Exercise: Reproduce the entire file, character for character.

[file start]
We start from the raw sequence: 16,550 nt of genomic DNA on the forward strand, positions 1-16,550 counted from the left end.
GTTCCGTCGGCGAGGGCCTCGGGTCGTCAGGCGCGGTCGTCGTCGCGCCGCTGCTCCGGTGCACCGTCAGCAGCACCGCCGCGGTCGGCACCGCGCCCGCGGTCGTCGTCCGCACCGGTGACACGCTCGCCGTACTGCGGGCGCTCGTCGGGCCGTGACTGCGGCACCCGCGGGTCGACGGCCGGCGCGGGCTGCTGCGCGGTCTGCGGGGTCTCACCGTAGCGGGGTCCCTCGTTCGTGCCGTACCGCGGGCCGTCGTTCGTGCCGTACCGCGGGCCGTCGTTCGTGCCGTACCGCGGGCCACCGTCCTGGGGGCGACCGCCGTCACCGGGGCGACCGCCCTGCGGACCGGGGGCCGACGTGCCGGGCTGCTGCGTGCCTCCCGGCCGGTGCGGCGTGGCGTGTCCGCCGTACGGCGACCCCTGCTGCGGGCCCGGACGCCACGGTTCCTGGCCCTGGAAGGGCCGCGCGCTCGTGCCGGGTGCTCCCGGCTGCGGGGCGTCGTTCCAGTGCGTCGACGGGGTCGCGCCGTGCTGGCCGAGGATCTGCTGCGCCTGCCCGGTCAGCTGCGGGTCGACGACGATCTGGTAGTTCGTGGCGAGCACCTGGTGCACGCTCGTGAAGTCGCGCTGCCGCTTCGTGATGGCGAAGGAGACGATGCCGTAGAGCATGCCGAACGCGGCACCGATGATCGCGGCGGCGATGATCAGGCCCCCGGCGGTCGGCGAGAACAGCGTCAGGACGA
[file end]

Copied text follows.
We start from the raw sequence: 16,550 nt of genomic DNA on the forward strand, positions 1-16,550 counted from the left end.
GTTCCGTCGGCGAGGGCCTCGGGTCGTCAGGCGCGGTCGTCGTCGCGCCGCTGCTCCGGTGCACCGTCAGCAGCACCGCCGCGGTCGGCACCGCGCCCGCGGTCGTCGTCCGCACCGGTGACACGCTCGCCGTACTGCGGGCGCTCGTCGGGCCGTGACTGCGGCACCCGCGGGTCGACGGCCGGCGCGGGCTGCTGCGCGGTCTGCGGGGTCTCACCGTAGCGGGGTCCCTCGTTCGTGCCGTACCGCGGGCCGTCGTTCGTGCCGTACCGCGGGCCGTCGTTCGTGCCGTACCGCGGGCCACCGTCCTGGGGGCGACCGCCGTCACCGGGGCGACCGCCCTGCGGACCGGGGGCCGACGTGCCGGGCTGCTGCGTGCCTCCCGGCCGGTGCGGCGTGGCGTGTCCGCCGTACGGCGACCCCTGCTGCGGGCCCGGACGCCACGGTTCCTGGCCCTGGAAGGGCCGCGCGCTCGTGCCGGGTGCTCCCGGCTGCGGGGCGTCGTTCCAGTGCGTCGACGGGGTCGCGCCGTGCTGGCCGAGGATCTGCTGCGCCTGCCCGGTCAGCTGCGGGTCGACGACGATCTGGTAGTTCGTGGCGAGCACCTGGTGCACGCTCGTGAAGTCGCGCTGCCGCTTCGTGATGGCGAAGGAGACGATGCCGTAGAGCATGCCGAACGCGGCACCGATGATCGCGGCGGCGATGATCAGGCCCCCGGCGGTCGGCGAGAACAGCGTCAGGACGA